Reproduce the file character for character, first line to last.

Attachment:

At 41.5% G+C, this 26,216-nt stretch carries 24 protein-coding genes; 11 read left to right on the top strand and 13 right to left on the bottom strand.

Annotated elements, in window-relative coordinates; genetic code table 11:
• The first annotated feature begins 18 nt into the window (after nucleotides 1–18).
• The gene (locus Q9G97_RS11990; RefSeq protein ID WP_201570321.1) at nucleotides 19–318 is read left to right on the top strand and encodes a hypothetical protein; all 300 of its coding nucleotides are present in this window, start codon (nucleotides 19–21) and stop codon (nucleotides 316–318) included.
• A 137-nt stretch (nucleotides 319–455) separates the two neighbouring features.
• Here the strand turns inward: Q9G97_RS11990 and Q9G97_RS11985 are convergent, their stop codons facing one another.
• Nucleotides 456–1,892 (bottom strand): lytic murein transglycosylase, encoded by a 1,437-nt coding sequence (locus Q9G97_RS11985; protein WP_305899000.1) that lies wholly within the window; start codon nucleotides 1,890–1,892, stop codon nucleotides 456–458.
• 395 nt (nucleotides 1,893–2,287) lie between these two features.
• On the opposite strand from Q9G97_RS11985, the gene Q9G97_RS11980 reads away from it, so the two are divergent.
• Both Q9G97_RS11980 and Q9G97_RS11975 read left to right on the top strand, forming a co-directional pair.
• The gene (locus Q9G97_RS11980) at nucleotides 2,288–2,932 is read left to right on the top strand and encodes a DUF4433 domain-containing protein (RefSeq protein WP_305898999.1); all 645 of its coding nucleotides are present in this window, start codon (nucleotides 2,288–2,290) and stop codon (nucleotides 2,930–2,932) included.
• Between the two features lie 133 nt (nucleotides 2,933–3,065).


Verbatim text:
At 41.5% G+C, this 26,216-nt stretch carries 24 protein-coding genes; 11 read left to right on the top strand and 13 right to left on the bottom strand.

Annotated elements, in window-relative coordinates; genetic code table 11:
• The first annotated feature begins 18 nt into the window (after nucleotides 1–18).
• The gene (locus Q9G97_RS11990; RefSeq protein ID WP_201570321.1) at nucleotides 19–318 is read left to right on the top strand and encodes a hypothetical protein; all 300 of its coding nucleotides are present in this window, start codon (nucleotides 19–21) and stop codon (nucleotides 316–318) included.
• A 137-nt stretch (nucleotides 319–455) separates the two neighbouring features.
• Here the strand turns inward: Q9G97_RS11990 and Q9G97_RS11985 are convergent, their stop codons facing one another.
• Nucleotides 456–1,892 (bottom strand): lytic murein transglycosylase, encoded by a 1,437-nt coding sequence (locus Q9G97_RS11985; protein WP_305899000.1) that lies wholly within the window; start codon nucleotides 1,890–1,892, stop codon nucleotides 456–458.
• 395 nt (nucleotides 1,893–2,287) lie between these two features.
• On the opposite strand from Q9G97_RS11985, the gene Q9G97_RS11980 reads away from it, so the two are divergent.
• Both Q9G97_RS11980 and Q9G97_RS11975 read left to right on the top strand, forming a co-directional pair.
• The gene (locus Q9G97_RS11980) at nucleotides 2,288–2,932 is read left to right on the top strand and encodes a DUF4433 domain-containing protein (RefSeq protein WP_305898999.1); all 645 of its coding nucleotides are present in this window, start codon (nucleotides 2,288–2,290) and stop codon (nucleotides 2,930–2,932) included.
• Between the two features lie 133 nt (nucleotides 2,933–3,065).